Newton, Massachusetts – At the far end of Islington Road in Newton, Massachusetts, lives a little girl near and dear to the neighborhood. Two-year-old Samantha Savitz is deaf, but she loves to talk to anyone who knows sign language.
“She’s super engaging. She wants to chat-up with anybody.” said her father, Raphael.
“Yea, her whole personality changes when it’s someone who can communicate with her,” said her mother, Glenda.
On the other hand, if someone can’t, that makes Sam just a little sad.
Her desire for engagement has been painfully obvious to everyone in the neighborhood. Whenever they see her on a walk or in her yard – and Sam tries to be neighborly – they find themselves at a frustrating loss for words.
“I didn’t know what to say back. Wouldn’t you like to talk to her?” said one neighbor.
“Basic conversation that one would have with a child,” said another.
“Asking her about her day,” said a third.
“And make her feel that she is part of the neighborhood,” said another neighbor.
“Just be her friend,” another neighbor added.
Unfortunately, this isn’t something you can solve with a casserole. You’d need the whole community to learn sign language – just for a little 2-year-old girl – can’t expect neighbors to do that. You can only appreciate them when they do.
On their own, Sam’s neighbors got together, hired an instructor, and are now fully immersed in an American Sign Language class. The teacher, Rhys McGovern, says this is remarkable because a lot of times even the parents of deaf children don’t bother to learn sign language.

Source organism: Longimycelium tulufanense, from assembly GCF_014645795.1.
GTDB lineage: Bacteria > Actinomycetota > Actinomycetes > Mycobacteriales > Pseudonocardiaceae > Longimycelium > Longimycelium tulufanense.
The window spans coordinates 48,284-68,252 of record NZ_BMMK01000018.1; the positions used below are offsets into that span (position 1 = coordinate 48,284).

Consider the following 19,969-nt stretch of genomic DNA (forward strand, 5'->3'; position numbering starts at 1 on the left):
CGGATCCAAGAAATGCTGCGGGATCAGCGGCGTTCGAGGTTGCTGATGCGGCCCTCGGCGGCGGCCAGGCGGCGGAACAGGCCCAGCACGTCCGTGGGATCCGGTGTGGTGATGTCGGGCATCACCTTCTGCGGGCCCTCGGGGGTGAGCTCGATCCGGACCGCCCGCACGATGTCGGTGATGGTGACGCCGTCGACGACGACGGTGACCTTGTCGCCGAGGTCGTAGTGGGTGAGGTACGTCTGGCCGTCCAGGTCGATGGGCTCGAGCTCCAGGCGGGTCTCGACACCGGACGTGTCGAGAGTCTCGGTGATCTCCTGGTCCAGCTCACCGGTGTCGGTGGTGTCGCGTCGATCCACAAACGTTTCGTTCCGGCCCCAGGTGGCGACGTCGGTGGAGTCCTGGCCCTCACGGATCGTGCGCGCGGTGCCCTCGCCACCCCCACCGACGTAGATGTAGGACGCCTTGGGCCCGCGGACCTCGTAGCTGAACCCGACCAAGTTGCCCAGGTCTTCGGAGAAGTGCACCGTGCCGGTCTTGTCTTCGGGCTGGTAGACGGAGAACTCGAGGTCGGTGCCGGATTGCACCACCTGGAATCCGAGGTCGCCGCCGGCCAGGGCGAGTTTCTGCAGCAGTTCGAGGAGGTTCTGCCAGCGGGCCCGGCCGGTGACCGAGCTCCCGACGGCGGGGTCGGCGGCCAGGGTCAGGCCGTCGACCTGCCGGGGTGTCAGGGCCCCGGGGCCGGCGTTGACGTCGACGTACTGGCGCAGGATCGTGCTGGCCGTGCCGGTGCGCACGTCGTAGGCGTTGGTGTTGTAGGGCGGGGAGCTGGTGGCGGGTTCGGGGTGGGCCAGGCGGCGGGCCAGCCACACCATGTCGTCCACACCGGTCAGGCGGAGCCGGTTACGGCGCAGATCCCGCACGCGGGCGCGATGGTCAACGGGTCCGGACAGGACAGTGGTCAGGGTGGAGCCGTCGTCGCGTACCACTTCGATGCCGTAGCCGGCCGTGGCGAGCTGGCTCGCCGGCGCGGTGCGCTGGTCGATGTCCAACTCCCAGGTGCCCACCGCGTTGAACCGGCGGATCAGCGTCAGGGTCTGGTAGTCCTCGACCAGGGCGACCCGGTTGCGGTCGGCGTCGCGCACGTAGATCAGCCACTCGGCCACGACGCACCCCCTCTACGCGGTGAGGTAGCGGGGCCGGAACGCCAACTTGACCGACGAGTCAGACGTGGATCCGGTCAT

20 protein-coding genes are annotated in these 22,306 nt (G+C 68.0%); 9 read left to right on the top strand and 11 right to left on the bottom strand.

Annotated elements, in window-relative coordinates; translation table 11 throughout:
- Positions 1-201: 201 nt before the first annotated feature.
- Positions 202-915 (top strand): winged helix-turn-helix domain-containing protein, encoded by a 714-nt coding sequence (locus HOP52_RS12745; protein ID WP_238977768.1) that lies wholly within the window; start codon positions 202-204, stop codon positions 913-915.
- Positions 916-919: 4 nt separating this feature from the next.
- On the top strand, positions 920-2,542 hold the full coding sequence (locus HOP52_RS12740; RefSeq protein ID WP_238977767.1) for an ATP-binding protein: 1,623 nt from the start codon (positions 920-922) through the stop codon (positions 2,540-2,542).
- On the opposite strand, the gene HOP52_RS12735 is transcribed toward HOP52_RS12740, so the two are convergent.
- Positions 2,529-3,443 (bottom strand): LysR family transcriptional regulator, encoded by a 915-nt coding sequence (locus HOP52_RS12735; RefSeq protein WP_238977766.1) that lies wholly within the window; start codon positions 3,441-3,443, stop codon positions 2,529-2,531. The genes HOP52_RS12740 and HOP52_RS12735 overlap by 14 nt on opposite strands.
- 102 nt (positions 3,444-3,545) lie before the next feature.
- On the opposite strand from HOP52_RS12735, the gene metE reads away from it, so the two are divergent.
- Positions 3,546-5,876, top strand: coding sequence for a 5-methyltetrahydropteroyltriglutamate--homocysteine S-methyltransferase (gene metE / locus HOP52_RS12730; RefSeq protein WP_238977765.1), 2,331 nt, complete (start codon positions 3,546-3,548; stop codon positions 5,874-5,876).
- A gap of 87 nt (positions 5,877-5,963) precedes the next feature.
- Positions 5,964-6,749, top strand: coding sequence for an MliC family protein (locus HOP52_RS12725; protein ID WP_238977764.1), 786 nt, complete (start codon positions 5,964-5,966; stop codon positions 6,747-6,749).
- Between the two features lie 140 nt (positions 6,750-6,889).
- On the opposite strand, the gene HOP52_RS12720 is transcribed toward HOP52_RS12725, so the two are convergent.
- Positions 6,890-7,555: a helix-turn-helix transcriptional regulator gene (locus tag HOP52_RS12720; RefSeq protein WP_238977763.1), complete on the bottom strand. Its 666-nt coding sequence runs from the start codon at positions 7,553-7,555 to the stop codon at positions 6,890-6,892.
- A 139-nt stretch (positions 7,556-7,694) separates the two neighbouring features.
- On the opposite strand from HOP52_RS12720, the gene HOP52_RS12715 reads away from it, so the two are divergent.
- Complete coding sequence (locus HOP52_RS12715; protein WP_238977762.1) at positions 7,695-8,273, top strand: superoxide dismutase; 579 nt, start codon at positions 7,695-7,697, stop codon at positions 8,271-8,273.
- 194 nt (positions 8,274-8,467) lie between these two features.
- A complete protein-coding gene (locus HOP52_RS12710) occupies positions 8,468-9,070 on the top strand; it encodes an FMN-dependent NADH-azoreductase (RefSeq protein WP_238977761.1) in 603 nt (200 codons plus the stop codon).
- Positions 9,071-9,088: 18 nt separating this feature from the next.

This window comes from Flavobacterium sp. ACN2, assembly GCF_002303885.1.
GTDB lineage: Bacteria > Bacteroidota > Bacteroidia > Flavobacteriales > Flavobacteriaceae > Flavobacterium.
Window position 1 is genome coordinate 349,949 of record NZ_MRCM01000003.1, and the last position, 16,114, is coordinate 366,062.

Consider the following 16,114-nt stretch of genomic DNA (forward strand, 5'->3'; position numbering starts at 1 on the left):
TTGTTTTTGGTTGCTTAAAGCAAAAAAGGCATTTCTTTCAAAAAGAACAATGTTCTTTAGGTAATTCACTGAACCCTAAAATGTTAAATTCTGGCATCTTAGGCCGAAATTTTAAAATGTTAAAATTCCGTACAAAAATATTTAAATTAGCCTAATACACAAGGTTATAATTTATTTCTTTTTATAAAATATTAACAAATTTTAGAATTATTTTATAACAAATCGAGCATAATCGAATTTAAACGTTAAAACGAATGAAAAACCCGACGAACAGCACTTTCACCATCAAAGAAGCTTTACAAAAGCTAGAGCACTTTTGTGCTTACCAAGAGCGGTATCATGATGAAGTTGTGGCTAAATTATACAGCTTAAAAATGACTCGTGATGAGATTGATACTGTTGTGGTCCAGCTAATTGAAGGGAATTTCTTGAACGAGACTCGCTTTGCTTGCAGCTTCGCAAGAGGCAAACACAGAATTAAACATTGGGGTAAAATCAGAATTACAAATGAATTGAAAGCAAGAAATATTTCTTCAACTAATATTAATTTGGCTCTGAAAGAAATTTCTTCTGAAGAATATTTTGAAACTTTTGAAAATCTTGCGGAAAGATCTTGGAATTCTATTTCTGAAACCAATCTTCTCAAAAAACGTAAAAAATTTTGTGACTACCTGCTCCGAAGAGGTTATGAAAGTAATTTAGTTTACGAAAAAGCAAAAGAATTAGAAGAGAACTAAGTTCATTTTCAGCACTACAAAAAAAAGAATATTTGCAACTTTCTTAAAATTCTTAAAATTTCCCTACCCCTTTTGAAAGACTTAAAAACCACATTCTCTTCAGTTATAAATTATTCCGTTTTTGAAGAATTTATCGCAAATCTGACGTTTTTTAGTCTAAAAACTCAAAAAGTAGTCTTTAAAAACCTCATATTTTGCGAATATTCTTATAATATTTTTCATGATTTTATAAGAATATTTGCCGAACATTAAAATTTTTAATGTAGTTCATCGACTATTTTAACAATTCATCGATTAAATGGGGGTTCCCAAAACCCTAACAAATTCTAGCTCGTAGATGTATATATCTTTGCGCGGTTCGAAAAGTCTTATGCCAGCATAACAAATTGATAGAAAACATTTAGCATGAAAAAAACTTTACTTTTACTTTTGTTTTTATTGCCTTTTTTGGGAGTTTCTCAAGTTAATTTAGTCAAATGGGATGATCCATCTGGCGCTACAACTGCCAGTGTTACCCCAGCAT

“But here Sam has a full community that’s signing and communicating with her and her family, and it is a beautiful story,” Rhys said.
And he says this level of inclusion will almost certainly guarantee a happier, more well-adjusted Sam.
Which is why her parents say there aren’t words in any language to express their gratitude.
“Yeah, it’s really shocking and beautiful,” Glenda said.
“We are so fortunate,” Raphael said.
In fact, they said they’re already seeing a difference in their daughter.
“You should see her when she comes in at the end of class,” said one neighbor.
“The first thing she says to us is ‘friend,'” said another neighbor.
“I think your heart would melt just as mine did,” said another neighbor.
Sometimes it feels like America is losing its sense of community – but then you hear about a place like this – where the village it takes to raise a child is alive and well and here to remind us – that what makes a “good neighborhood” is nothing more than good neighbors.